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I am looking for a clipboard manager, but I don't want one that just keeps a list so I can select an item to bring it to the front of the clipboard, nah, that's too easy.

What I am looking for is a clipboard manager where I can assign say
Ctrl+Shift+1 to paste the first item in the clipboard,
Ctrl+Shift+2 to paste the second item in the clipboard
...
Ctrl+Shift+9 to paste the ninth item in the clipboard
Ctrl+Shift+0 to paste the tenth item in the clipboard

why?
As we web developer I am often pasting alternating lines of code (remember, not all browsers support CSS3!),

<tr class="odd">...</tr>  
<tr class="even">...</tr>
<tr class="odd">...</tr>  
<tr class="even">...</tr>

So, the ability to just sit there doing
Ctrl+Shift+1 Enter

Ctrl+Shift+2 Enter

Would be a huge help,

I am using 12.10 with gnome-shell 3.6.2.

I have looked into gPaste and such, but none seem to have this feature.

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You didn't say which text editor you're using. This can potentially be handled by the editor itself, i.e. I can tell you how to do this with vim, but if you use a different editor it's not going to be helpful. Or maybe you want this to work system-wide? –  roadmr Feb 11 '13 at 21:39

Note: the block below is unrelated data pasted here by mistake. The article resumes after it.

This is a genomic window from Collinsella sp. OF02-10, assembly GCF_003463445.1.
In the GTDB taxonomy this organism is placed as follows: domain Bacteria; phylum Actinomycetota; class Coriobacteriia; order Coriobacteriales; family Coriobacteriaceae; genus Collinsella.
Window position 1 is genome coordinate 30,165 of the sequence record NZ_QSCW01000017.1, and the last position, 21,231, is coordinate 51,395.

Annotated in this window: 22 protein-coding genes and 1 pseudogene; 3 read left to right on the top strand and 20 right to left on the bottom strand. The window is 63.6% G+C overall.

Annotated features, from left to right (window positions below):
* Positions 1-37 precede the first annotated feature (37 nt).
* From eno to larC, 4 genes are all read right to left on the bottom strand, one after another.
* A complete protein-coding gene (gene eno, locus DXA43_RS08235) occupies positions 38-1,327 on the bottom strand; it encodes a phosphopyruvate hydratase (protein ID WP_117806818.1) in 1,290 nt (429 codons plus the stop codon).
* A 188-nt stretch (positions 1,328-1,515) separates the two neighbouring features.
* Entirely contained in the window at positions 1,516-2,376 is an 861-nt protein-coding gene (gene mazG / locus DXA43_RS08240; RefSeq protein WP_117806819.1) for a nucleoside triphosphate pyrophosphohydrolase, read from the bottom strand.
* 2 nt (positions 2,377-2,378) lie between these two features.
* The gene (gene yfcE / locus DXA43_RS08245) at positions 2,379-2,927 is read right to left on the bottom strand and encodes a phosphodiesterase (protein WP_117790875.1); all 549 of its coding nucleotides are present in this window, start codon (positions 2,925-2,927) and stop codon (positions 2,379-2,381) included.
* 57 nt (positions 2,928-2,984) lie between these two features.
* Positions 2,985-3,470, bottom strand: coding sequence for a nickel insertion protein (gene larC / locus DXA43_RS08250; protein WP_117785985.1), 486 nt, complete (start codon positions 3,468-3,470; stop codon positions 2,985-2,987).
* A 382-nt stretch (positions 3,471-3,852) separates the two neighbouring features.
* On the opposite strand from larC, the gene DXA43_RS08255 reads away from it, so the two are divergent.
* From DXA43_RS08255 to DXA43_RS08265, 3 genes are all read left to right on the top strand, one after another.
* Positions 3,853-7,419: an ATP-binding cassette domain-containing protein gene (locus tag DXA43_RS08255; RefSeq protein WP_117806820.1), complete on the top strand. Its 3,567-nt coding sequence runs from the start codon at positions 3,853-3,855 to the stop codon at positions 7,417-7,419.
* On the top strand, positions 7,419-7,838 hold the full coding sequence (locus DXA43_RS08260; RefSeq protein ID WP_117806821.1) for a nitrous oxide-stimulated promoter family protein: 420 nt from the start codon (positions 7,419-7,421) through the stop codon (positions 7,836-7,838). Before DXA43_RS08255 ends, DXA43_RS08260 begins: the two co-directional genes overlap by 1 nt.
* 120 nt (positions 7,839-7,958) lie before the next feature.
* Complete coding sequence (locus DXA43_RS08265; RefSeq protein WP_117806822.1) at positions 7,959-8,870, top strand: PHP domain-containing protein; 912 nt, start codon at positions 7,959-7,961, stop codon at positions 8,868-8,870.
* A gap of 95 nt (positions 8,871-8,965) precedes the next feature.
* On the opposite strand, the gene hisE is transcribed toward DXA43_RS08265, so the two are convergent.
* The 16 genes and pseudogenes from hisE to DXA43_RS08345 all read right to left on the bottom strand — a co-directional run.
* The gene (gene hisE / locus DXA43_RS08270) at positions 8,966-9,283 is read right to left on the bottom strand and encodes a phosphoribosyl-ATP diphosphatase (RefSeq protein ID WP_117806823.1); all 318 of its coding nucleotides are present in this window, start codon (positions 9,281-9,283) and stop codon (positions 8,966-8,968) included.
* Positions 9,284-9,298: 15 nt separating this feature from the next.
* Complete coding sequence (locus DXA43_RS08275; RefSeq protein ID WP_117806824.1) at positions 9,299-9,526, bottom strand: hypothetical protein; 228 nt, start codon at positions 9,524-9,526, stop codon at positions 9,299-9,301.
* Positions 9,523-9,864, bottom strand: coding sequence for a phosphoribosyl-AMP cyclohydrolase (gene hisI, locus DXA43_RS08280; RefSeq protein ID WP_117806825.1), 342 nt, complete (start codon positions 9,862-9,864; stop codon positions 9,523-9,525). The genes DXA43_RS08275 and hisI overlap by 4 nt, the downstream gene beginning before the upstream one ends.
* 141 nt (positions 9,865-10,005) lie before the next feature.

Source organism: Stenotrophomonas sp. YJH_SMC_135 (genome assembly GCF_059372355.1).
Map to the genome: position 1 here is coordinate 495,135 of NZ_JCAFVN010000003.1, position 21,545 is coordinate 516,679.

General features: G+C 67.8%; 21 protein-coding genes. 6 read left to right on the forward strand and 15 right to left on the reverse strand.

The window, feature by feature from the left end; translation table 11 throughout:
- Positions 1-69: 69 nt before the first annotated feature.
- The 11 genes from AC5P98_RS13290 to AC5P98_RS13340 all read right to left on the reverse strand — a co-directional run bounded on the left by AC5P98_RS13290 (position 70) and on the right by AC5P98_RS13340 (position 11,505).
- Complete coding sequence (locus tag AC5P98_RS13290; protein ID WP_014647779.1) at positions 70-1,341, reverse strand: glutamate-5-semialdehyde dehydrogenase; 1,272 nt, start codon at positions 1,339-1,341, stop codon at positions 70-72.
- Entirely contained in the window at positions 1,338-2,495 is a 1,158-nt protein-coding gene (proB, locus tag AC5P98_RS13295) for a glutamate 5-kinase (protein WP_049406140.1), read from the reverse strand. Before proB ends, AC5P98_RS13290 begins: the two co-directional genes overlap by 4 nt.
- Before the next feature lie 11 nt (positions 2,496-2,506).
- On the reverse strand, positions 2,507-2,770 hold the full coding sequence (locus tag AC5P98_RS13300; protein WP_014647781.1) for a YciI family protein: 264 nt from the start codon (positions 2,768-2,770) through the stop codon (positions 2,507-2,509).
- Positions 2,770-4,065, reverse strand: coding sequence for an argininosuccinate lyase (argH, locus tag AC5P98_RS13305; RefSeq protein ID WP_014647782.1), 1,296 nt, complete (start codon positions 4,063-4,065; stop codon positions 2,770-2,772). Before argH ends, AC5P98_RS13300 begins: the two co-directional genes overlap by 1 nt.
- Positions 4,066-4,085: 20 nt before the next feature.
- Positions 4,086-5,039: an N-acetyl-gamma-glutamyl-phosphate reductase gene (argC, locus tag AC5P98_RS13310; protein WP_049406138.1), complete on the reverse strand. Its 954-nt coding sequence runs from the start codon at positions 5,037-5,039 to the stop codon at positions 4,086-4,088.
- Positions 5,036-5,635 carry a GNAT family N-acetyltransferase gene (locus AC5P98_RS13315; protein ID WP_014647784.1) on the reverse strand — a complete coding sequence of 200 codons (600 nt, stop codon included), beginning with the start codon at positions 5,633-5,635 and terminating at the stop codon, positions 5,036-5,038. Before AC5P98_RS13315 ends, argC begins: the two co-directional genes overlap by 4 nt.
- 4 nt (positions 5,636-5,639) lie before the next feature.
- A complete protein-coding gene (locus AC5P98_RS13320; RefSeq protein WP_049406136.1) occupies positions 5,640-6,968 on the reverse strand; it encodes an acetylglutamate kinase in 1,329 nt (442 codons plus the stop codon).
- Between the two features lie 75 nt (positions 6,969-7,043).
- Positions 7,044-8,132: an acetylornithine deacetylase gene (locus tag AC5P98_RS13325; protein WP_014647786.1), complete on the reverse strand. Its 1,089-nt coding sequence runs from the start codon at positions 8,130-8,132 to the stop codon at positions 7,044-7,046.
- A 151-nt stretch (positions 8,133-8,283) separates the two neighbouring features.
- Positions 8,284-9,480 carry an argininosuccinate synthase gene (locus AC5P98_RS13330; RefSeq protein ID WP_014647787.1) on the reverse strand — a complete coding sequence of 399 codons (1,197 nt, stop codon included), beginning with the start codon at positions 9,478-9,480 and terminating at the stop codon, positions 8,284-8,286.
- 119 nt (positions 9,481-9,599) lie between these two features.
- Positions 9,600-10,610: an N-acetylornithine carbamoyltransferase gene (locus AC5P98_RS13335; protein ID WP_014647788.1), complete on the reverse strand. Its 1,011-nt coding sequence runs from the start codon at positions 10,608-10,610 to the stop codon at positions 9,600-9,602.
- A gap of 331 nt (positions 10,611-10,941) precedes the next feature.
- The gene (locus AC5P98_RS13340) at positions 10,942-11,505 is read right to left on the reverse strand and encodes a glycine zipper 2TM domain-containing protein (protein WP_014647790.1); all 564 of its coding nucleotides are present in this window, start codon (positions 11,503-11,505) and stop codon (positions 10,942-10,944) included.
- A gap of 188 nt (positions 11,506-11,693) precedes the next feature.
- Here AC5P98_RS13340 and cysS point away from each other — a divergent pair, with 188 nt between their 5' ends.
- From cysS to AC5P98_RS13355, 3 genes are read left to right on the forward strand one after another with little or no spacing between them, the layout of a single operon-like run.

also, you looked into "gpaste and such". Can you elaborate on which options you tried? Right off the bat I found glipper, which has "support for Actions", which may do what you want. –  roadmr Feb 11 '13 at 21:41
    
Why not use a editor with registers like emacs or vim instead? I personally doubt that you will find what you are looking for :( –  McNisse Feb 11 '13 at 21:46
    
I would prefer system wide, but, as a compromise, PHP Storm is my IDE. –  Hailwood Feb 11 '13 at 22:24
    
Have you seen askubuntu.com/q/11925/44179 ? –  Seth Feb 12 '13 at 3:19
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1 Answer 1

I'm not aware of a clipboard manager that itself provides the feature you want, but there are two ways in which I imagine that Klipper could be incorporated in a solution.

  1. Klipper offers "Next History Item" and "Previous History Item" shortcuts that change the order of the clipboard history. Therefore, pasting the nth entry can be done by running the "Next History Item" shortcut n times, then running Ctrl+V (or whatever your paste shortcut is), and then -- to put the history back into its original order -- running the "Previous History Item" shortcut n times. Using this, your problem reduces to setting a shortcut that simulates entering a series of shortcuts.
  2. The command qdbus org.kde.klipper /klipper getClipboardHistoryItem n where the n at the end is a number (e.g. 0, 1, 2...) will output the nth clipboard history item. Using this, your problem reduces to the problem of setting a keyboard shortcut that will paste the output of a command.
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